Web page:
Studies of gene transfer from conventional and transgenic plants to wild relatives and other plants in the ecosystem have so far concentrated on species of economic importance such as wheat, oilseed rape and barley. A virtual absence of data, particularly for
species like maize, imposes the need to carefully and continuously monitor any possible effects of novel transgenic plants in the field (Hokanson et al. 1997; Daniell et al. 1998). In addition there is a continued need for research on the rates of gene transfer from traditional crops to indigenous species (Ellstrand et al. 1999).
When monitoring a small-scale pilot release of a transgenic crop the following issues should be considered in addition to any concerns specific to a particular local environment:
Does the existence of a transgenic plant with resistance for a particular pest or disease exacerbate the emergence of new resistant pests or diseases, and is this problem worse than that with the traditional alternative? (Riddick and Barbosa 1998; Hillbeck et al. 1998; Birch et al. 1999).
If traits (e.g., salt tolerance, disease resistance, etc.) are transferred to wild varieties, is there an expansion in the niche of these species that may result in the suppression of biological diversity in the surrounding areas?
Would the widespread adoption of stress-tolerant plants promote a considerable increase in the use of land where formerly agriculture could not be practiced in a way that destroys valuable natural ecosystems?
The risk assessments performed should be standardized for plants new to an environment. Most nations already have procedures for the approval and local release of new varieties of crop plants. Although these assessments are based primarily on the agronomic performance of the new variety compared with existing varieties, this approval process could serve as the beginning or model for a more formal risk assessment process to investigate the potential environmental impact of the new varieties, including those with transgenes.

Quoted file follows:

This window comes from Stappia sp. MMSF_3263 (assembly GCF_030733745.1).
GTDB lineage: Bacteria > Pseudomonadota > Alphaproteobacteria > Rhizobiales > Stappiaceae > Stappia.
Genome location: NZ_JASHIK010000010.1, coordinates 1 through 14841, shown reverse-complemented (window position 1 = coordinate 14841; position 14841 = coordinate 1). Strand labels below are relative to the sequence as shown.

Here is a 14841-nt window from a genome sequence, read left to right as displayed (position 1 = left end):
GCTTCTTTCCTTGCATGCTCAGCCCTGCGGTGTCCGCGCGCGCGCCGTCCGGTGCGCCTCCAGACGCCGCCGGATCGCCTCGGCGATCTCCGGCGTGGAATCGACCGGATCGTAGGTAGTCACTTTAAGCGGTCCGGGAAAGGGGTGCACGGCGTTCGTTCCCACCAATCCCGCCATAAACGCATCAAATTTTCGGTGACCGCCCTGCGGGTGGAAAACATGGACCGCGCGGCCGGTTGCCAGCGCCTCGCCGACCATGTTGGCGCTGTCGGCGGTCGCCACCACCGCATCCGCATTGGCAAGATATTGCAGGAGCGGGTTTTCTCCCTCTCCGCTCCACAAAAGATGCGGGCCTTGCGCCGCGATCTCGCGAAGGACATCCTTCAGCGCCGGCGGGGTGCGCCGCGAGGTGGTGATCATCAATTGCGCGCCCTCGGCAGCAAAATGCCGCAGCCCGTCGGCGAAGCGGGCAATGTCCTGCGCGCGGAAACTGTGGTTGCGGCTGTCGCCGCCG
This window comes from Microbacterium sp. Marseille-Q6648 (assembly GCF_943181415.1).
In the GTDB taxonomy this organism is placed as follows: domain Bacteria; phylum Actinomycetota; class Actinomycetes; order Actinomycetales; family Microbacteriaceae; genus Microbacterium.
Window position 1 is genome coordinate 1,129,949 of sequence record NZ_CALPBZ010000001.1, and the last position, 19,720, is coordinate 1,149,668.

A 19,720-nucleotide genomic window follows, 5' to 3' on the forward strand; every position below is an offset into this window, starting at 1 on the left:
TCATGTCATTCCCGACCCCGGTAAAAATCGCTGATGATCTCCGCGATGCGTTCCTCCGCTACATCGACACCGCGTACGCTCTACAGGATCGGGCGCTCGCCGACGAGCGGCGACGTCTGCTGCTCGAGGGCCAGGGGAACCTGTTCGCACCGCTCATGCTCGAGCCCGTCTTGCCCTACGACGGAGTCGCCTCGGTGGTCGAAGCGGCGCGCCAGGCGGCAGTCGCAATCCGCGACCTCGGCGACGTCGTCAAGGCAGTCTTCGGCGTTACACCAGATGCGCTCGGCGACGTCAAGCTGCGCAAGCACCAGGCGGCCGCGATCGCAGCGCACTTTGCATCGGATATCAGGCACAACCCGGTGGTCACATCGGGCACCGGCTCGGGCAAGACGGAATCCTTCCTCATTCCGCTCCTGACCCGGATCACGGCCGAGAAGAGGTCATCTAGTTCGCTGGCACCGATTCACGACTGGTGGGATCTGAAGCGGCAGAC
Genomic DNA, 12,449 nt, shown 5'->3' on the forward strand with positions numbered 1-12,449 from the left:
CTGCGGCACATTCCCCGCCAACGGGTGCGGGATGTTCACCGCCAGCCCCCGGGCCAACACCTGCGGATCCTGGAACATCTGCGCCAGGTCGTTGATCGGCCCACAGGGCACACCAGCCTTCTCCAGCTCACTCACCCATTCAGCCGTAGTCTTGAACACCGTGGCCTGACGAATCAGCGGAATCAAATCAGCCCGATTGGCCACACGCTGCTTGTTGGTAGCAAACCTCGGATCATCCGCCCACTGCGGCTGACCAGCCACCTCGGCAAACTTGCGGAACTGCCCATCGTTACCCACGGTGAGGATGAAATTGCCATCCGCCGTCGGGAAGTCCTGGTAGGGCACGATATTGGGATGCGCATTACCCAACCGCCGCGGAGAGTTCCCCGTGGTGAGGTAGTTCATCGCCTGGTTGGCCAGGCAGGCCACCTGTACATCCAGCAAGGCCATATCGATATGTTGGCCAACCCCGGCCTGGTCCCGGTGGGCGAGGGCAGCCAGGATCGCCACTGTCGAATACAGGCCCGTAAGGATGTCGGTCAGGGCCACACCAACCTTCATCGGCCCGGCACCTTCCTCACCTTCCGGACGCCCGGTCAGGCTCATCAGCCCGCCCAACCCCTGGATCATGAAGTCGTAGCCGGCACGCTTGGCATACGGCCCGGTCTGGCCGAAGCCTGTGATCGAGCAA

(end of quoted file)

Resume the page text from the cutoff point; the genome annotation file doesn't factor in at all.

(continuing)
Historically, both poverty and structural change in rural areas have resulted in severe environmental deterioration. The
adoption of modern biotechnology should not accelerate this deterioration. It should instead be used in a way that reduces poverty and its deleterious effects on the environment.
We recommend that: (i) coordinated efforts be undertaken to investigate the potential environmental effects, both positive and negative, of transgenic plant technologies in their specific applications; (ii) all environmental effects should be assessed against the background of effects from conventional agricultural practices currently in use in places for which the transgenic crop has been developed or grown; and (iii) in situ and ex situ conservation of genetic resources for agriculture should be promoted that will guarantee the widespread availability of both conventional and transgenic varieties as germplasm for future plant breeding.